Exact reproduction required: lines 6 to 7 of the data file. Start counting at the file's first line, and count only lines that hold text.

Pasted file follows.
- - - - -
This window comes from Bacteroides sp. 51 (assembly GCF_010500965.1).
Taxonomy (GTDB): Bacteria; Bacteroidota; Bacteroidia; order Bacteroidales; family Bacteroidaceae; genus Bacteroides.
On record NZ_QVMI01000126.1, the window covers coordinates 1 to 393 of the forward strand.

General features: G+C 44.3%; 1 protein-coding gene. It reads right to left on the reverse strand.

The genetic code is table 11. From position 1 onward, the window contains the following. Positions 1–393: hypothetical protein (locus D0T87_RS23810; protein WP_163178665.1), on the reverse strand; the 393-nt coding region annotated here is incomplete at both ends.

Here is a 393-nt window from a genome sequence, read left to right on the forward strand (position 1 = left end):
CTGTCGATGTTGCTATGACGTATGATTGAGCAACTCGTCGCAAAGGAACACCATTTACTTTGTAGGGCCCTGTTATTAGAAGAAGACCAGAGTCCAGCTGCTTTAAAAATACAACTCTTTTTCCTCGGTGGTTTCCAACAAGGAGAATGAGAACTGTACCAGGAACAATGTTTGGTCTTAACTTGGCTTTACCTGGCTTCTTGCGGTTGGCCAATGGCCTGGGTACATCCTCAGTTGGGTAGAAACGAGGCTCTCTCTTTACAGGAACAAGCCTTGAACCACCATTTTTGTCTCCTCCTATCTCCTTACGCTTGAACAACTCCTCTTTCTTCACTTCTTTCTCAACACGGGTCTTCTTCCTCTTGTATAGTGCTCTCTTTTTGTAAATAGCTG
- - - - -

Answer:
Here is a 393-nt window from a genome sequence, read left to right on the forward strand (position 1 = left end):
CTGTCGATGTTGCTATGACGTATGATTGAGCAACTCGTCGCAAAGGAACACCATTTACTTTGTAGGGCCCTGTTATTAGAAGAAGACCAGAGTCCAGCTGCTTTAAAAATACAACTCTTTTTCCTCGGTGGTTTCCAACAAGGAGAATGAGAACTGTACCAGGAACAATGTTTGGTCTTAACTTGGCTTTACCTGGCTTCTTGCGGTTGGCCAATGGCCTGGGTACATCCTCAGTTGGGTAGAAACGAGGCTCTCTCTTTACAGGAACAAGCCTTGAACCACCATTTTTGTCTCCTCCTATCTCCTTACGCTTGAACAACTCCTCTTTCTTCACTTCTTTCTCAACACGGGTCTTCTTCCTCTTGTATAGTGCTCTCTTTTTGTAAATAGCTG